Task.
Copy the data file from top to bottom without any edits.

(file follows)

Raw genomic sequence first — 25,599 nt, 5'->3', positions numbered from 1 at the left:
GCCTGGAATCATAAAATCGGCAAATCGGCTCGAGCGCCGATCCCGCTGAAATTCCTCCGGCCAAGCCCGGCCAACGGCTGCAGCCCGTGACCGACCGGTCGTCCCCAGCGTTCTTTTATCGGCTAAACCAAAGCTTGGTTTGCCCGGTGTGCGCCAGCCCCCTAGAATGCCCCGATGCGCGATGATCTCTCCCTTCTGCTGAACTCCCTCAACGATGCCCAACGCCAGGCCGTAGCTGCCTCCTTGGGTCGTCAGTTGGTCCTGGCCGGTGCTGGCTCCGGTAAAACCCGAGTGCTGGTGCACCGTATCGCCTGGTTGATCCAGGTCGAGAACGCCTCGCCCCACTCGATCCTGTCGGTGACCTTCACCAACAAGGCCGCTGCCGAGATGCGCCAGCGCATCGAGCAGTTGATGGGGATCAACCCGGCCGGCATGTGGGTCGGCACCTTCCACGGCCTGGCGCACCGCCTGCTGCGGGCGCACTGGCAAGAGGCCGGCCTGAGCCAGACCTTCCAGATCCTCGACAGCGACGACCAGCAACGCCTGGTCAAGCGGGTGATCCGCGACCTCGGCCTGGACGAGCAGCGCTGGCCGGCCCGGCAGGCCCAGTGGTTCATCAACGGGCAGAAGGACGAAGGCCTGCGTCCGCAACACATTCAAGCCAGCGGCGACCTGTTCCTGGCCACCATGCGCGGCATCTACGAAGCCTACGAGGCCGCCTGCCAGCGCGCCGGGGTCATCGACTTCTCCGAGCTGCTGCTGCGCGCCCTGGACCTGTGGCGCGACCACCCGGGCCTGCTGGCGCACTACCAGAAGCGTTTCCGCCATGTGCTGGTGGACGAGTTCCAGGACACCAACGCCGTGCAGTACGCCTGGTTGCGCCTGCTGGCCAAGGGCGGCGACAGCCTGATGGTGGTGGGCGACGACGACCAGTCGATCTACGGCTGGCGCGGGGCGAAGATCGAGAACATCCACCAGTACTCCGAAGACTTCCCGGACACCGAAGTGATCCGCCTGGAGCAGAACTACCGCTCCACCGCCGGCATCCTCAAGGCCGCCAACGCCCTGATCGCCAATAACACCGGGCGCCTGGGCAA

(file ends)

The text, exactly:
Raw genomic sequence first — 25,599 nt, 5'->3', positions numbered from 1 at the left:
GCCTGGAATCATAAAATCGGCAAATCGGCTCGAGCGCCGATCCCGCTGAAATTCCTCCGGCCAAGCCCGGCCAACGGCTGCAGCCCGTGACCGACCGGTCGTCCCCAGCGTTCTTTTATCGGCTAAACCAAAGCTTGGTTTGCCCGGTGTGCGCCAGCCCCCTAGAATGCCCCGATGCGCGATGATCTCTCCCTTCTGCTGAACTCCCTCAACGATGCCCAACGCCAGGCCGTAGCTGCCTCCTTGGGTCGTCAGTTGGTCCTGGCCGGTGCTGGCTCCGGTAAAACCCGAGTGCTGGTGCACCGTATCGCCTGGTTGATCCAGGTCGAGAACGCCTCGCCCCACTCGATCCTGTCGGTGACCTTCACCAACAAGGCCGCTGCCGAGATGCGCCAGCGCATCGAGCAGTTGATGGGGATCAACCCGGCCGGCATGTGGGTCGGCACCTTCCACGGCCTGGCGCACCGCCTGCTGCGGGCGCACTGGCAAGAGGCCGGCCTGAGCCAGACCTTCCAGATCCTCGACAGCGACGACCAGCAACGCCTGGTCAAGCGGGTGATCCGCGACCTCGGCCTGGACGAGCAGCGCTGGCCGGCCCGGCAGGCCCAGTGGTTCATCAACGGGCAGAAGGACGAAGGCCTGCGTCCGCAACACATTCAAGCCAGCGGCGACCTGTTCCTGGCCACCATGCGCGGCATCTACGAAGCCTACGAGGCCGCCTGCCAGCGCGCCGGGGTCATCGACTTCTCCGAGCTGCTGCTGCGCGCCCTGGACCTGTGGCGCGACCACCCGGGCCTGCTGGCGCACTACCAGAAGCGTTTCCGCCATGTGCTGGTGGACGAGTTCCAGGACACCAACGCCGTGCAGTACGCCTGGTTGCGCCTGCTGGCCAAGGGCGGCGACAGCCTGATGGTGGTGGGCGACGACGACCAGTCGATCTACGGCTGGCGCGGGGCGAAGATCGAGAACATCCACCAGTACTCCGAAGACTTCCCGGACACCGAAGTGATCCGCCTGGAGCAGAACTACCGCTCCACCGCCGGCATCCTCAAGGCCGCCAACGCCCTGATCGCCAATAACACCGGGCGCCTGGGCAA